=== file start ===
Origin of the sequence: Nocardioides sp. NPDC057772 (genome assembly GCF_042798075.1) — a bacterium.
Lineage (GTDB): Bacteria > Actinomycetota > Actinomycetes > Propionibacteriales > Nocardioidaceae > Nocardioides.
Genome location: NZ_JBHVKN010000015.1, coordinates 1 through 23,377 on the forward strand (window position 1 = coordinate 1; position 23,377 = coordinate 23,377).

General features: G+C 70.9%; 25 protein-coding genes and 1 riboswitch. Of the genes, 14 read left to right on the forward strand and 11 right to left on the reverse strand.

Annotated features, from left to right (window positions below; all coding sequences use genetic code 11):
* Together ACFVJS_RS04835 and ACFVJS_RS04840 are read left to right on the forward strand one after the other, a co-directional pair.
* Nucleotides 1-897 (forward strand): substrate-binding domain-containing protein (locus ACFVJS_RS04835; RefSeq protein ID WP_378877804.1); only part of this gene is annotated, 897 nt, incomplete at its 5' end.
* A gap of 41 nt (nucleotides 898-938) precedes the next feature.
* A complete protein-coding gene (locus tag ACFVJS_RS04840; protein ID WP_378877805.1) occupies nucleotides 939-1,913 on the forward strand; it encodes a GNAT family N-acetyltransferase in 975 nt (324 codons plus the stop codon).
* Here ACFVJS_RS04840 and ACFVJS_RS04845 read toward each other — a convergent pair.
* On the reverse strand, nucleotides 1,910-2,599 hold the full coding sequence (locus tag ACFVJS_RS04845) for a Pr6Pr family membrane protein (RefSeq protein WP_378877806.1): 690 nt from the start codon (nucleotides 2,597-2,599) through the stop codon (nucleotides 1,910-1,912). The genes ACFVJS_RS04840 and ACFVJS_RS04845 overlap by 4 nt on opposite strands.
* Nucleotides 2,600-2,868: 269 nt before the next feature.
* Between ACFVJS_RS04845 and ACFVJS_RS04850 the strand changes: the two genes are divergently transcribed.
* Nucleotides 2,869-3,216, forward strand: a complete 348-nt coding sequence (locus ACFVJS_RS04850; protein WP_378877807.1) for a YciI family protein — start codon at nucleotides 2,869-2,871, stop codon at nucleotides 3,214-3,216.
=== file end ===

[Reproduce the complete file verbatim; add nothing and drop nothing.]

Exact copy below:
Origin of the sequence: Nocardioides sp. NPDC057772 (genome assembly GCF_042798075.1) — a bacterium.
Lineage (GTDB): Bacteria > Actinomycetota > Actinomycetes > Propionibacteriales > Nocardioidaceae > Nocardioides.
Genome location: NZ_JBHVKN010000015.1, coordinates 1 through 23,377 on the forward strand (window position 1 = coordinate 1; position 23,377 = coordinate 23,377).

General features: G+C 70.9%; 25 protein-coding genes and 1 riboswitch. Of the genes, 14 read left to right on the forward strand and 11 right to left on the reverse strand.

Annotated features, from left to right (window positions below; all coding sequences use genetic code 11):
* Together ACFVJS_RS04835 and ACFVJS_RS04840 are read left to right on the forward strand one after the other, a co-directional pair.
* Nucleotides 1-897 (forward strand): substrate-binding domain-containing protein (locus ACFVJS_RS04835; RefSeq protein ID WP_378877804.1); only part of this gene is annotated, 897 nt, incomplete at its 5' end.
* A gap of 41 nt (nucleotides 898-938) precedes the next feature.
* A complete protein-coding gene (locus tag ACFVJS_RS04840; protein ID WP_378877805.1) occupies nucleotides 939-1,913 on the forward strand; it encodes a GNAT family N-acetyltransferase in 975 nt (324 codons plus the stop codon).
* Here ACFVJS_RS04840 and ACFVJS_RS04845 read toward each other — a convergent pair.
* On the reverse strand, nucleotides 1,910-2,599 hold the full coding sequence (locus tag ACFVJS_RS04845) for a Pr6Pr family membrane protein (RefSeq protein WP_378877806.1): 690 nt from the start codon (nucleotides 2,597-2,599) through the stop codon (nucleotides 1,910-1,912). The genes ACFVJS_RS04840 and ACFVJS_RS04845 overlap by 4 nt on opposite strands.
* Nucleotides 2,600-2,868: 269 nt before the next feature.
* Between ACFVJS_RS04845 and ACFVJS_RS04850 the strand changes: the two genes are divergently transcribed.
* Nucleotides 2,869-3,216, forward strand: a complete 348-nt coding sequence (locus ACFVJS_RS04850; protein WP_378877807.1) for a YciI family protein — start codon at nucleotides 2,869-2,871, stop codon at nucleotides 3,214-3,216.